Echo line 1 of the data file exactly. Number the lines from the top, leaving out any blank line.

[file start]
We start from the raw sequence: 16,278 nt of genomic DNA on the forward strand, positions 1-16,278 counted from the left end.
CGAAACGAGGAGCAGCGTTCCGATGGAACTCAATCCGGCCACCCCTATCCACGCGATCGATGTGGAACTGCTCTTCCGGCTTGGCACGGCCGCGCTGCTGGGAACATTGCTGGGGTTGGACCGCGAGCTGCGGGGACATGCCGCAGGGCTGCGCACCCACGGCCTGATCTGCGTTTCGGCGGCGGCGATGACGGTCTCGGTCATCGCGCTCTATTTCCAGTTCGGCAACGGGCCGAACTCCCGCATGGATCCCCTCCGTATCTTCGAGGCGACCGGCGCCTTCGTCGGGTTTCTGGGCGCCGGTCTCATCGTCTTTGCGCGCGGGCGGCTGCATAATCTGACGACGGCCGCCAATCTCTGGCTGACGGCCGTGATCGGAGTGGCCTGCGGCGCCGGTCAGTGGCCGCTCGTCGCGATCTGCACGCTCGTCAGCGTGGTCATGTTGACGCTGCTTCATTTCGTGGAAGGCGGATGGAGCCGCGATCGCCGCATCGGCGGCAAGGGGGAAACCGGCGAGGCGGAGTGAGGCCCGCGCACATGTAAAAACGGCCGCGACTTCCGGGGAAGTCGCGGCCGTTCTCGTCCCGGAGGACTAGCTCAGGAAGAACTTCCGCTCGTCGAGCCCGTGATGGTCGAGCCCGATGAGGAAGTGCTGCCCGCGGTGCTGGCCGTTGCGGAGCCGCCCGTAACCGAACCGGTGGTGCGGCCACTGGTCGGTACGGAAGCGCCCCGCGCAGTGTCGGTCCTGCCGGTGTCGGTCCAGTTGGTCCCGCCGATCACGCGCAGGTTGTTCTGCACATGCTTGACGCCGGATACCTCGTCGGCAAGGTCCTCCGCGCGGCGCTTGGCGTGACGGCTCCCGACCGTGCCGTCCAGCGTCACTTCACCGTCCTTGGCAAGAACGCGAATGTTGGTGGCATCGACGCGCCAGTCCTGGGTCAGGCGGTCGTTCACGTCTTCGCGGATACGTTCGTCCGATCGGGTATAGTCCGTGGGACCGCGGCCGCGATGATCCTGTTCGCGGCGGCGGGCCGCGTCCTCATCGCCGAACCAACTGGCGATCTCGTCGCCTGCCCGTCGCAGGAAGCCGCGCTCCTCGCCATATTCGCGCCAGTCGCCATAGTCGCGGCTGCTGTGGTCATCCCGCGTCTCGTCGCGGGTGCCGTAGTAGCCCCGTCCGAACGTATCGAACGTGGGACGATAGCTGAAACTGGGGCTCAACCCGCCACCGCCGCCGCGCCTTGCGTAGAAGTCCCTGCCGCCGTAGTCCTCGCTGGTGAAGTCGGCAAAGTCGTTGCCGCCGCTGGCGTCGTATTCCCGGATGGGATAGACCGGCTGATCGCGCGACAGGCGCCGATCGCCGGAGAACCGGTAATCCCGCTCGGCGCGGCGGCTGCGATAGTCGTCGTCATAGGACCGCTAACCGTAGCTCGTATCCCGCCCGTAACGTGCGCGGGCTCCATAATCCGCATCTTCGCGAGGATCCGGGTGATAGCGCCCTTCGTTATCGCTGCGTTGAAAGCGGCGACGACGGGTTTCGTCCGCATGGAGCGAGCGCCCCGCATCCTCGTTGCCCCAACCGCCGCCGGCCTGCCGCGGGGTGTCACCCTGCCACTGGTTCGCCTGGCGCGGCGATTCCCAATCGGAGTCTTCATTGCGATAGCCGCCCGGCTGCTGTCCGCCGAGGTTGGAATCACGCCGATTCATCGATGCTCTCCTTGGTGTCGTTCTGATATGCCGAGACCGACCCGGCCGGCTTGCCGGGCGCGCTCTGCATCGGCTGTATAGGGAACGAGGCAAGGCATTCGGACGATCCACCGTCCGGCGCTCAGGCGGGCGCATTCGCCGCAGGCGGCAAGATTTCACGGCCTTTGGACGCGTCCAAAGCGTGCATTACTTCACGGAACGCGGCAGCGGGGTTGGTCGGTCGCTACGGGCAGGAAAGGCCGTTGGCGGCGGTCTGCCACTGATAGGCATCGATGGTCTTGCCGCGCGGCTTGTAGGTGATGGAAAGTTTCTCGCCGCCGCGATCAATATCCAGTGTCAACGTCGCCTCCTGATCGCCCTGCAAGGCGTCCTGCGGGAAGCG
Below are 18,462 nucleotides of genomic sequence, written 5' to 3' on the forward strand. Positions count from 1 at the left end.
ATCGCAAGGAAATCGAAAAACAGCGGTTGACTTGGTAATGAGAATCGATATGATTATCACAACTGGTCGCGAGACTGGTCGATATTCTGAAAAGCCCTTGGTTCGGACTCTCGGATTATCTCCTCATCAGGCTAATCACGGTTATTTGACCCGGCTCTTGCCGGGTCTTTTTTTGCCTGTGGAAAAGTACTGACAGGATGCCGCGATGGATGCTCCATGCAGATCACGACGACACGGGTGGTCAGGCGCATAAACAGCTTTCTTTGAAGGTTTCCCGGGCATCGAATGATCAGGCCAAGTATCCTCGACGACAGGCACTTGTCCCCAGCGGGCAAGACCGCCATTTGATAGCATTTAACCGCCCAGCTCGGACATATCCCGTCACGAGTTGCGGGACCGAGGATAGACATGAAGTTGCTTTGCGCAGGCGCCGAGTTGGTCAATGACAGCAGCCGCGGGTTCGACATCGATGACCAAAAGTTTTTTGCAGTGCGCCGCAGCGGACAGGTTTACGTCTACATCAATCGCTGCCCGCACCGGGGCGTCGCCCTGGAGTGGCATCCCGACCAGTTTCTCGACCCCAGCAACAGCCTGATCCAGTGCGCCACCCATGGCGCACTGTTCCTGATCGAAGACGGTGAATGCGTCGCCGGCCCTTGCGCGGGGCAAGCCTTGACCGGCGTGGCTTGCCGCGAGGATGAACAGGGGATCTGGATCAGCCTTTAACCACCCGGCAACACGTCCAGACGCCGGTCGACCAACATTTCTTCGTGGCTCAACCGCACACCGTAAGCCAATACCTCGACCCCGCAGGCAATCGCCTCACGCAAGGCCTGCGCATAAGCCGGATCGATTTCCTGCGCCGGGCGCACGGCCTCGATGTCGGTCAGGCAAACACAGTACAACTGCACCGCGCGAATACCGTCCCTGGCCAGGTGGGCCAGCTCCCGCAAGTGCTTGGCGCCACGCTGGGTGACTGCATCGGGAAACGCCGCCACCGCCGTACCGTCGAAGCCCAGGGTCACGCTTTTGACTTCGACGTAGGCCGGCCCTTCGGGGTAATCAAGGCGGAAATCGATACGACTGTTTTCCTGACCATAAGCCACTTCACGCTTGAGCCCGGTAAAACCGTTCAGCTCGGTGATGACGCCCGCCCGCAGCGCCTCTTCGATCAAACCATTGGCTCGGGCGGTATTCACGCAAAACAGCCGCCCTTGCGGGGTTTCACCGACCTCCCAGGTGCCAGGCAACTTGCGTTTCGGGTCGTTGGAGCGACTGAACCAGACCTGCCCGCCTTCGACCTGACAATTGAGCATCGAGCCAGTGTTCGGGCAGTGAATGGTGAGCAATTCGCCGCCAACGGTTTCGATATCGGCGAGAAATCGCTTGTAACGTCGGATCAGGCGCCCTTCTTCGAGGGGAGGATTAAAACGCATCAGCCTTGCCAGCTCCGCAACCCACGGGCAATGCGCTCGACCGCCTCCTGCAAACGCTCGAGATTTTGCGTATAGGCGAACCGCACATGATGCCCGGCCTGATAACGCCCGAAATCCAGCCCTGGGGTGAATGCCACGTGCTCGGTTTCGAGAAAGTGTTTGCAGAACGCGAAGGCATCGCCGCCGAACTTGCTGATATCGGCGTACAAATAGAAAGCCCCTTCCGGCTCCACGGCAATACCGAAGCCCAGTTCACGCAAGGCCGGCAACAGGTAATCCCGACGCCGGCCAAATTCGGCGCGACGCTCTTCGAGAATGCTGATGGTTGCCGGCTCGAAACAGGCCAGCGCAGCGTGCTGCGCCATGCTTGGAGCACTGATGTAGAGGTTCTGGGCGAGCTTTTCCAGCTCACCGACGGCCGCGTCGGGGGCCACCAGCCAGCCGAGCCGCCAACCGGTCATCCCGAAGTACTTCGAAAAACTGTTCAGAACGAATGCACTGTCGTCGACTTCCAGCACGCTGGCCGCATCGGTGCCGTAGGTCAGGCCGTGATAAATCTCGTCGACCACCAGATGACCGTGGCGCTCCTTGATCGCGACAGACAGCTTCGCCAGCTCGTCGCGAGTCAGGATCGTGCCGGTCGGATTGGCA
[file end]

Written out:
We start from the raw sequence: 16,278 nt of genomic DNA on the forward strand, positions 1-16,278 counted from the left end.